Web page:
If all went well, you'll see the data in your database in a neat little table. Let's step through the code. Lines 12 and 13 set up a connection to the database server and select the database we want it to use. Line 15 gives us some basic error checking in an if/else statement, so we can report back to the user if the database connection could not be made.

Line 17 creates a variable containing a bit of SQL code to make a query against the database (it says simply, "give me all fields of all records" - in practice you'd want SQL here to limit the number of records and fields by some criteria, such as "Give me the headlines and blurbs of all articles published in the past week," but advanced SQL is another tutorial.) Line 18 actually executes the query you just set up.

Line 20 looks a bit familiar - remember when we learned about while() loops earlier? Here we're saying "Loop through rows in the query results until they're exhausted, and save each row temporarily in an array of fields, called $db_row."

On the following lines, we emit HTML table code, where the contents of each cell is an element from the current array $db_row -- just like we did when iterating over arrays earlier in the tutorial.

On line 31, we close the "handle" on the database so it doesn't take up memory in PHP. This line just says "I'm finished for now."

Pretty cool, huh? Now, what if we want to insert a new row into our database? Try this code:

The code here is pretty similar to the previous script, except that it runs a SQL "insert" query instead of a "select" query. Run the script, then pull up the script from the previous example to confirm that new data is now in your database.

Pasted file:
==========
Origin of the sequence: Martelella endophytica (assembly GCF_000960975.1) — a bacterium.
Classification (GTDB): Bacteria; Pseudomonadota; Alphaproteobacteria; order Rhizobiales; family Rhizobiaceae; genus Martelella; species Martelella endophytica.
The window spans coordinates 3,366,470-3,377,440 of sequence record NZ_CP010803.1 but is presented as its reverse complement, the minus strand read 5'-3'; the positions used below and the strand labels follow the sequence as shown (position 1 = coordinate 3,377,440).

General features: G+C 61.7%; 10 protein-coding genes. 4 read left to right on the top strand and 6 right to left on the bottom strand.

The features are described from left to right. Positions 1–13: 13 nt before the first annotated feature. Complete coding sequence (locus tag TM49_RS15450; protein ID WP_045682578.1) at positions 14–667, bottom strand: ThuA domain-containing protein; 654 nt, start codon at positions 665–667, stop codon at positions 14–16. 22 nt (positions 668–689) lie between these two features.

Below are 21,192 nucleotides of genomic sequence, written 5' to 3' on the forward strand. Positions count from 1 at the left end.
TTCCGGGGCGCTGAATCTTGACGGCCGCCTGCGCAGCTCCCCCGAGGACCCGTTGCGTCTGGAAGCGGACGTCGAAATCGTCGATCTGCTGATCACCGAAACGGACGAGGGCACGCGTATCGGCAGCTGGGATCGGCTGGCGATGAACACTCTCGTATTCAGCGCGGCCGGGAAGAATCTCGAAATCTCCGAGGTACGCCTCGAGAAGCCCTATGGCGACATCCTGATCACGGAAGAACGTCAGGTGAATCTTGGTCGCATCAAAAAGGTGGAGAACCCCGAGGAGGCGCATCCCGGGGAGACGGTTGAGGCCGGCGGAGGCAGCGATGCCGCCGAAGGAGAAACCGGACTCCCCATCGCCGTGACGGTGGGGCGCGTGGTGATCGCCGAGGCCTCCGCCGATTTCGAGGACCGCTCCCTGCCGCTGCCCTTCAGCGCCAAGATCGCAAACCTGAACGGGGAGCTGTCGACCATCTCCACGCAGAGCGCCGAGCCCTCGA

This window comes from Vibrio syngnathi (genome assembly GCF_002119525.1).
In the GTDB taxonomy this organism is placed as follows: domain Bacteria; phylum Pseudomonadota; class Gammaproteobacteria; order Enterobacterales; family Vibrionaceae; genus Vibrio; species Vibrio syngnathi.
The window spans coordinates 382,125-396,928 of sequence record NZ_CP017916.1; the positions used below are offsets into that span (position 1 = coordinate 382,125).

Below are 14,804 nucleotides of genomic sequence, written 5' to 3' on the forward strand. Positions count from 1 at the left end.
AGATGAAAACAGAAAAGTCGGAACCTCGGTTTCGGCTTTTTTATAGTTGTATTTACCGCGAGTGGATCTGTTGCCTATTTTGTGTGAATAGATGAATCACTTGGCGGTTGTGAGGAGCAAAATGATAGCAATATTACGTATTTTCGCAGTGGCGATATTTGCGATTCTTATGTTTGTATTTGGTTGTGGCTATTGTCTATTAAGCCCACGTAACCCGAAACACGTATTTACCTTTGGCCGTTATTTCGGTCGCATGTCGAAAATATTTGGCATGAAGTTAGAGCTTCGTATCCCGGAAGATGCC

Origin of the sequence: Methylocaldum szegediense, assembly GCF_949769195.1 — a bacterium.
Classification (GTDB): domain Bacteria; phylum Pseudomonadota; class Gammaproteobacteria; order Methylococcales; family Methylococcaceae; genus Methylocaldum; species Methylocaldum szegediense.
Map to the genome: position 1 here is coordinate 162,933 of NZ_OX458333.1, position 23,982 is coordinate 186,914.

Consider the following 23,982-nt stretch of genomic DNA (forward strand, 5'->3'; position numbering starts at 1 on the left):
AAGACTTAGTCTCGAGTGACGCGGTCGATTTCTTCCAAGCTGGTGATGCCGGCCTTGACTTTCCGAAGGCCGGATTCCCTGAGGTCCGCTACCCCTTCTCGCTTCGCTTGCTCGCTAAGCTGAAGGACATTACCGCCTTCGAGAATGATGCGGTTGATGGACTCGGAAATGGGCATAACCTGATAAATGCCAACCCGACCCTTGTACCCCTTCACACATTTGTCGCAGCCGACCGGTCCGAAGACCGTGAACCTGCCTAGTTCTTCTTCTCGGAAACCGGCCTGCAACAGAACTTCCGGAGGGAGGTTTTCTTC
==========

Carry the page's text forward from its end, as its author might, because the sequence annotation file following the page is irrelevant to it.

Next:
We set variables for the values to insert into the database on lines 12-13. Then on lines 18-27, we convert those variables into an actual SQL query. Since we're inserting rather than selecting data, we've removed the HTML table generating code. In actual practice, the data would probably be obtained from form input, but we've hard-coded it here for illustration purposes.

You can write similar scripts to update or delete existing records - learn the SQL statements for those actions and see if you can modify these scripts to perform them!

Conclusion

This has been a very cursory introduction to PHP - just enough to get your feet wet and be off to the races. Believe it or not, you now know enough to look at the code for most content management systems and basically understand what they're doing - maybe even to modify them! If you're feeling ambitious, try building your own PHP scripts from scratch. Remember, it's practically a right of passage to write your own blogging engine or content management system (though I wouldn't recommend putting one into production - that wheel has been invented many times over).

PHP is truly a "Swiss Army Knife" for web developers, and can be used for solving problems large and small in thousands of web publishing environments. Remember - just reading about programming isn't going to get you off the ground. The more time you spend writing actual, working code, the more capable you'll become. Enjoy the process!